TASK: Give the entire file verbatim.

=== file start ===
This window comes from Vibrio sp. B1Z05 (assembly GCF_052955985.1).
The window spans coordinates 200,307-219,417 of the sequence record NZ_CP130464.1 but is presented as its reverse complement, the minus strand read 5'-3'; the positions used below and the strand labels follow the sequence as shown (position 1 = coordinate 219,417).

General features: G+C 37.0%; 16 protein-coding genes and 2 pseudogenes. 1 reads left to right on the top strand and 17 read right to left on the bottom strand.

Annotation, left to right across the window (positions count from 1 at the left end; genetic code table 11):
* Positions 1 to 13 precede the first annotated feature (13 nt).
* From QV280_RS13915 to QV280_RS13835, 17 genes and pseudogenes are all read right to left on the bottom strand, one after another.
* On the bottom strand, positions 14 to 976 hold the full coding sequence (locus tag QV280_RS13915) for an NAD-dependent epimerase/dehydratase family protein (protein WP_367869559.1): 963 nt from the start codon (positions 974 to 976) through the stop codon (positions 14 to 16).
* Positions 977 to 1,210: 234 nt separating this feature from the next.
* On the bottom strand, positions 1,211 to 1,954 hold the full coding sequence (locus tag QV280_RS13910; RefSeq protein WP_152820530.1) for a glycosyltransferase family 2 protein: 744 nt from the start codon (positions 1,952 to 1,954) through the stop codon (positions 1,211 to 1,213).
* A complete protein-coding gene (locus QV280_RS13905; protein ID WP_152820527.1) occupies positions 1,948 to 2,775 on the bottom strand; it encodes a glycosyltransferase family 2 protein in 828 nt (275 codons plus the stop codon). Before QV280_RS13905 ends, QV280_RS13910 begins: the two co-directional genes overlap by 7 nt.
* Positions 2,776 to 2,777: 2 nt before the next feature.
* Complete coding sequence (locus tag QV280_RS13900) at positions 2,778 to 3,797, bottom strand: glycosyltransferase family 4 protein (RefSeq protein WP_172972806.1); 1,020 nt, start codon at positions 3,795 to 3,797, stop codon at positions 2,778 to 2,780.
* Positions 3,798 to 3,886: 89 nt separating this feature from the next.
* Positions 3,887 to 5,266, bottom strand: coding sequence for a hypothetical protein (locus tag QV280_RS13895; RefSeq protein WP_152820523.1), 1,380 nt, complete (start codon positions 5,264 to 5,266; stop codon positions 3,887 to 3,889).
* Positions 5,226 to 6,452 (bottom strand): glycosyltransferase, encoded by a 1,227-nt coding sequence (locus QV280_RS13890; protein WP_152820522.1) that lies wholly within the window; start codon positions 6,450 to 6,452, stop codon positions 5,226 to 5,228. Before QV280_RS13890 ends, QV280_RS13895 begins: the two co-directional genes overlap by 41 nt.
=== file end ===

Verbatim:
This window comes from Vibrio sp. B1Z05 (assembly GCF_052955985.1).
The window spans coordinates 200,307-219,417 of the sequence record NZ_CP130464.1 but is presented as its reverse complement, the minus strand read 5'-3'; the positions used below and the strand labels follow the sequence as shown (position 1 = coordinate 219,417).

General features: G+C 37.0%; 16 protein-coding genes and 2 pseudogenes. 1 reads left to right on the top strand and 17 read right to left on the bottom strand.

Annotation, left to right across the window (positions count from 1 at the left end; genetic code table 11):
* Positions 1 to 13 precede the first annotated feature (13 nt).
* From QV280_RS13915 to QV280_RS13835, 17 genes and pseudogenes are all read right to left on the bottom strand, one after another.
* On the bottom strand, positions 14 to 976 hold the full coding sequence (locus tag QV280_RS13915) for an NAD-dependent epimerase/dehydratase family protein (protein WP_367869559.1): 963 nt from the start codon (positions 974 to 976) through the stop codon (positions 14 to 16).
* Positions 977 to 1,210: 234 nt separating this feature from the next.
* On the bottom strand, positions 1,211 to 1,954 hold the full coding sequence (locus tag QV280_RS13910; RefSeq protein WP_152820530.1) for a glycosyltransferase family 2 protein: 744 nt from the start codon (positions 1,952 to 1,954) through the stop codon (positions 1,211 to 1,213).
* A complete protein-coding gene (locus QV280_RS13905; protein ID WP_152820527.1) occupies positions 1,948 to 2,775 on the bottom strand; it encodes a glycosyltransferase family 2 protein in 828 nt (275 codons plus the stop codon). Before QV280_RS13905 ends, QV280_RS13910 begins: the two co-directional genes overlap by 7 nt.
* Positions 2,776 to 2,777: 2 nt before the next feature.
* Complete coding sequence (locus tag QV280_RS13900) at positions 2,778 to 3,797, bottom strand: glycosyltransferase family 4 protein (RefSeq protein WP_172972806.1); 1,020 nt, start codon at positions 3,795 to 3,797, stop codon at positions 2,778 to 2,780.
* Positions 3,798 to 3,886: 89 nt separating this feature from the next.
* Positions 3,887 to 5,266, bottom strand: coding sequence for a hypothetical protein (locus tag QV280_RS13895; RefSeq protein WP_152820523.1), 1,380 nt, complete (start codon positions 5,264 to 5,266; stop codon positions 3,887 to 3,889).
* Positions 5,226 to 6,452 (bottom strand): glycosyltransferase, encoded by a 1,227-nt coding sequence (locus QV280_RS13890; protein WP_152820522.1) that lies wholly within the window; start codon positions 6,450 to 6,452, stop codon positions 5,226 to 5,228. Before QV280_RS13890 ends, QV280_RS13895 begins: the two co-directional genes overlap by 41 nt.